Assembling the myriad of data gathered from around the globe into useful information is one of today’s biggest challenges for the intelligence community. Though the government often travels behind the curve in tech fields, it seems to be stepping up in this area.
Cynthia Murrell May 12, 2011
February 23, 2011
We have noted a number of management changes in the search and content sector.
Now X1 Technologies has appointed a new leader for their eDiscovery division. X1 Technologies Appoints John Patzakis as President of eDiscovery, citing his extensive background in eDiscovery and corporate compliance as well as his knowledge of the law.
“I am pleased to welcome someone as accomplished as John to the X1 team,” said John Waller, CEO of X1 Technologies. “John’s background as a senior software executive coupled with his deep understanding of compliance and discovery law make him a perfect fit to lead our efforts in the eDiscovery market.”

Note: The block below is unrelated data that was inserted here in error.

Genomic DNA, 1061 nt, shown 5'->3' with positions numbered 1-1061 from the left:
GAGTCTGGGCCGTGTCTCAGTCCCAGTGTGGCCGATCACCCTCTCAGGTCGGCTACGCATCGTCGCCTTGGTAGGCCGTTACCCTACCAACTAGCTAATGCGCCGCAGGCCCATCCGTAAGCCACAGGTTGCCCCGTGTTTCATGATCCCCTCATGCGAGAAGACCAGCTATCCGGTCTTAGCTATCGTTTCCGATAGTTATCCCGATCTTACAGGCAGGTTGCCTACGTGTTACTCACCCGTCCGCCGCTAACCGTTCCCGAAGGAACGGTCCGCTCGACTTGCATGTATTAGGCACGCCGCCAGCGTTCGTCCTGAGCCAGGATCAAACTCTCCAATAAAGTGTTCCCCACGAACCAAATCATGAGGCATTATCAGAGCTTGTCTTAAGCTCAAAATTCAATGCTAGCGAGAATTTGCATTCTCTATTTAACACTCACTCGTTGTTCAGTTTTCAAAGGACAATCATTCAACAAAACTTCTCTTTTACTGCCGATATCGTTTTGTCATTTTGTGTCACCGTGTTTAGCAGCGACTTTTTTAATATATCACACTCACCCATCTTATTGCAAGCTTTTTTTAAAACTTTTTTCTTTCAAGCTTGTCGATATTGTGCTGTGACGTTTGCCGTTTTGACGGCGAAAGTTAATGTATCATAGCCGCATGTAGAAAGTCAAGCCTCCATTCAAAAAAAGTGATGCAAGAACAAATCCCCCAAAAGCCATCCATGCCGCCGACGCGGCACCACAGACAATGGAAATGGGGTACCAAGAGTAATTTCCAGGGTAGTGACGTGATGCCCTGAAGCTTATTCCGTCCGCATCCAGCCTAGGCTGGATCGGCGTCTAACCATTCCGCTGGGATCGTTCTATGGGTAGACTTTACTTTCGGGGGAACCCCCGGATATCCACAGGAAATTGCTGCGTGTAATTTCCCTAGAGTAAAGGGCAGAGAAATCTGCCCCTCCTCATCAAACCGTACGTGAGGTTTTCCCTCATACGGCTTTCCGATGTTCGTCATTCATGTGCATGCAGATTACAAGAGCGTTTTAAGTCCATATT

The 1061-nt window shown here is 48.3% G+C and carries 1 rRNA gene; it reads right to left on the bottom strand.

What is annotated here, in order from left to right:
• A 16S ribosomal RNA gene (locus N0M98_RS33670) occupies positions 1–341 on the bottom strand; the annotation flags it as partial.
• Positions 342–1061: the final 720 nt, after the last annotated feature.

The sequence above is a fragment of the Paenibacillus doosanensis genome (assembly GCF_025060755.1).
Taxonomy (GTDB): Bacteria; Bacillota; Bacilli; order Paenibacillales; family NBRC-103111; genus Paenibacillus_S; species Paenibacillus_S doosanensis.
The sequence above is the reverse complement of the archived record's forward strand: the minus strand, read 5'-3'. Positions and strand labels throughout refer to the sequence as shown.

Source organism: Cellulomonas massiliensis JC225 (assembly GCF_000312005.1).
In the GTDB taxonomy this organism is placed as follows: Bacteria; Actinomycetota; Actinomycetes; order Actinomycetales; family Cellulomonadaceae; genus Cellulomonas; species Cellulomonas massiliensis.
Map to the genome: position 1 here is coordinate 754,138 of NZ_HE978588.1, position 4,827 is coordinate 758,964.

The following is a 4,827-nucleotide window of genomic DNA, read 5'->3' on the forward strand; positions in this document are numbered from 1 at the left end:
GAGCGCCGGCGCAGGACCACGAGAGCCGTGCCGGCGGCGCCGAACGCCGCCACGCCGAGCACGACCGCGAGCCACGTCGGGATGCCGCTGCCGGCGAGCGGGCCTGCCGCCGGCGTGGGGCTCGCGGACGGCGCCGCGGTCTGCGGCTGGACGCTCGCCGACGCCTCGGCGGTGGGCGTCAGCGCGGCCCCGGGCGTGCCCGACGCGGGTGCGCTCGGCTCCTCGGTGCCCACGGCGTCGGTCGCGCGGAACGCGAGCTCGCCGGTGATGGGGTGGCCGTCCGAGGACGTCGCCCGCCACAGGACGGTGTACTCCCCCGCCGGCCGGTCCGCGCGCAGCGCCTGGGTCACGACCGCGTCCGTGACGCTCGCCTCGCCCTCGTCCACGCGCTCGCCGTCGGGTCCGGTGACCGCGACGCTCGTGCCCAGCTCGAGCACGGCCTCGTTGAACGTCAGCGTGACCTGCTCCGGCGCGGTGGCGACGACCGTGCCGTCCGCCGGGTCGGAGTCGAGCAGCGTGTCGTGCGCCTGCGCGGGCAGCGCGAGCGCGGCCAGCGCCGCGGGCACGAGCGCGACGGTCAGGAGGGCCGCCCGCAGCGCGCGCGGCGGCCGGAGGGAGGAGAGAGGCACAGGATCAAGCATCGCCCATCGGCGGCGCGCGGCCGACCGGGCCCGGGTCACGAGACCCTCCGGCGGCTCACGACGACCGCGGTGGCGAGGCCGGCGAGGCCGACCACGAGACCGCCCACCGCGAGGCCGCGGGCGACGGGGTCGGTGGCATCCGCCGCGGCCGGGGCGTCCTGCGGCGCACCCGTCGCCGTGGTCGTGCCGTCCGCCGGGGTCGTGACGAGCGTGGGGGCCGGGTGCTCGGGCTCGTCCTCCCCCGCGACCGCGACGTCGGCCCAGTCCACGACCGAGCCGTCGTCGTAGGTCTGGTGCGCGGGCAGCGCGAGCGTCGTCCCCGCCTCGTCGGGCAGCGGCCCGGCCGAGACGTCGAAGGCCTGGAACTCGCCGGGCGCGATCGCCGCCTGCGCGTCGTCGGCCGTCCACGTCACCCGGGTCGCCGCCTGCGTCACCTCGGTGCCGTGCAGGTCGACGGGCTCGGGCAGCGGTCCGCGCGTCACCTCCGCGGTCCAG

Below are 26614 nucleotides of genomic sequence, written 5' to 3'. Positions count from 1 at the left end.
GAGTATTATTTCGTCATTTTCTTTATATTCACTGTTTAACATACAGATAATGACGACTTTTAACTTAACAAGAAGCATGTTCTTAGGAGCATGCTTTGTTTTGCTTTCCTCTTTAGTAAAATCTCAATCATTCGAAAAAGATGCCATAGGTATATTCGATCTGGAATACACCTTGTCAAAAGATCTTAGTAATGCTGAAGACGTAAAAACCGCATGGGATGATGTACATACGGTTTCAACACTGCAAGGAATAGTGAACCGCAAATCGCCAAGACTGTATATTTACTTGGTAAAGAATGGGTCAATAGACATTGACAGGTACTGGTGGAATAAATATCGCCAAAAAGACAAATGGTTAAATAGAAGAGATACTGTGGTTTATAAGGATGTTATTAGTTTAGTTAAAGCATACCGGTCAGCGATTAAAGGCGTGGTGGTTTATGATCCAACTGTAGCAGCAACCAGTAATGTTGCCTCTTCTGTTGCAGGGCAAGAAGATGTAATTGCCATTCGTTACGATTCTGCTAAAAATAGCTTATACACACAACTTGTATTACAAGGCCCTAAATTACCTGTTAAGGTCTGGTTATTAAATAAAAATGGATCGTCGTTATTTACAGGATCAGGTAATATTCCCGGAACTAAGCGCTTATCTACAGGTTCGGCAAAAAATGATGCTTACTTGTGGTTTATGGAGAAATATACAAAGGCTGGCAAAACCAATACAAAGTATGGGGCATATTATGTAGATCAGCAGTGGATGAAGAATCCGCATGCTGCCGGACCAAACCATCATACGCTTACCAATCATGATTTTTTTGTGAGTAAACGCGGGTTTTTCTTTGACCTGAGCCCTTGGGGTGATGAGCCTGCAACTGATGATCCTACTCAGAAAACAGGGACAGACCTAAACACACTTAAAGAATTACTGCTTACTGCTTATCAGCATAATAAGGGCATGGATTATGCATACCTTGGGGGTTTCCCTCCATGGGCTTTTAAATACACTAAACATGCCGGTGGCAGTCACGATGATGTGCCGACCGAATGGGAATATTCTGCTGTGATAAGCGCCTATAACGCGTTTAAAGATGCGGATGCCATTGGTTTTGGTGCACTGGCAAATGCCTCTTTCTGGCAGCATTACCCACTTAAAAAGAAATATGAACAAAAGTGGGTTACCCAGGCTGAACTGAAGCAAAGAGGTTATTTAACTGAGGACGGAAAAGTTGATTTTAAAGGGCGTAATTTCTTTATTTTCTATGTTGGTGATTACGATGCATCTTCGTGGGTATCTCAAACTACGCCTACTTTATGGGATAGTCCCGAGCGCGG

X1’s eDiscovery Search Suite allows users to search data stored in over 500 different files types and applications. This allows for quick retrieval of electronically stored information (ESI) for early case assessment. X1’s support of social media applications will be released this quarter. In Patzakis, X1 has found a leader with the experience and skill to push them forward in the eDiscovery sector.
Emily Rae Aldridge, February 243, 2011
February 13, 2011
So Google can be fooled. It’s not nice to fool Mother Google. The inverse, however, is not accurate. Mother Google can take some liberties. Any indexing system can. Objectivity is in the eye of the beholder or the person who pays for results.